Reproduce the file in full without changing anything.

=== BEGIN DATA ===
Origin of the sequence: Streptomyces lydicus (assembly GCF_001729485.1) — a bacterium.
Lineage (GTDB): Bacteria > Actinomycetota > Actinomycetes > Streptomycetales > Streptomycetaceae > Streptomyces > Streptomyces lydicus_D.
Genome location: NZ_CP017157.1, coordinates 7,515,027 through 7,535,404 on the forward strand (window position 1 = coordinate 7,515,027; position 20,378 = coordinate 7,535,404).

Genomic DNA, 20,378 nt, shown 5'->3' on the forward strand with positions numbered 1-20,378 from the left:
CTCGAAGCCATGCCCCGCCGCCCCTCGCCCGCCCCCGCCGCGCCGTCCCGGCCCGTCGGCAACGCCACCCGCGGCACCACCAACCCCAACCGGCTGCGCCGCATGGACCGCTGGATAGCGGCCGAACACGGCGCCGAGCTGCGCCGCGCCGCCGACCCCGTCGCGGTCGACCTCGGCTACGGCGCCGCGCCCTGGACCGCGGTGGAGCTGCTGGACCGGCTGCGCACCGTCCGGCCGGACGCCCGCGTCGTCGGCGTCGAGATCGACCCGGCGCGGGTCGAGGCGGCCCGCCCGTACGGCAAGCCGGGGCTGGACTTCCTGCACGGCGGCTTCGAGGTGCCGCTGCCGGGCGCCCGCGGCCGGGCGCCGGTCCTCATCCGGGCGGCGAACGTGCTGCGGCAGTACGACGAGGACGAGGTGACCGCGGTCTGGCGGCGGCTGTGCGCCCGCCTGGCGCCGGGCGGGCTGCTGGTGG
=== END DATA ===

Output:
Origin of the sequence: Streptomyces lydicus (assembly GCF_001729485.1) — a bacterium.
Lineage (GTDB): Bacteria > Actinomycetota > Actinomycetes > Streptomycetales > Streptomycetaceae > Streptomyces > Streptomyces lydicus_D.
Genome location: NZ_CP017157.1, coordinates 7,515,027 through 7,535,404 on the forward strand (window position 1 = coordinate 7,515,027; position 20,378 = coordinate 7,535,404).

Genomic DNA, 20,378 nt, shown 5'->3' on the forward strand with positions numbered 1-20,378 from the left:
CTCGAAGCCATGCCCCGCCGCCCCTCGCCCGCCCCCGCCGCGCCGTCCCGGCCCGTCGGCAACGCCACCCGCGGCACCACCAACCCCAACCGGCTGCGCCGCATGGACCGCTGGATAGCGGCCGAACACGGCGCCGAGCTGCGCCGCGCCGCCGACCCCGTCGCGGTCGACCTCGGCTACGGCGCCGCGCCCTGGACCGCGGTGGAGCTGCTGGACCGGCTGCGCACCGTCCGGCCGGACGCCCGCGTCGTCGGCGTCGAGATCGACCCGGCGCGGGTCGAGGCGGCCCGCCCGTACGGCAAGCCGGGGCTGGACTTCCTGCACGGCGGCTTCGAGGTGCCGCTGCCGGGCGCCCGCGGCCGGGCGCCGGTCCTCATCCGGGCGGCGAACGTGCTGCGGCAGTACGACGAGGACGAGGTGACCGCGGTCTGGCGGCGGCTGTGCGCCCGCCTGGCGCCGGGCGGGCTGCTGGTGG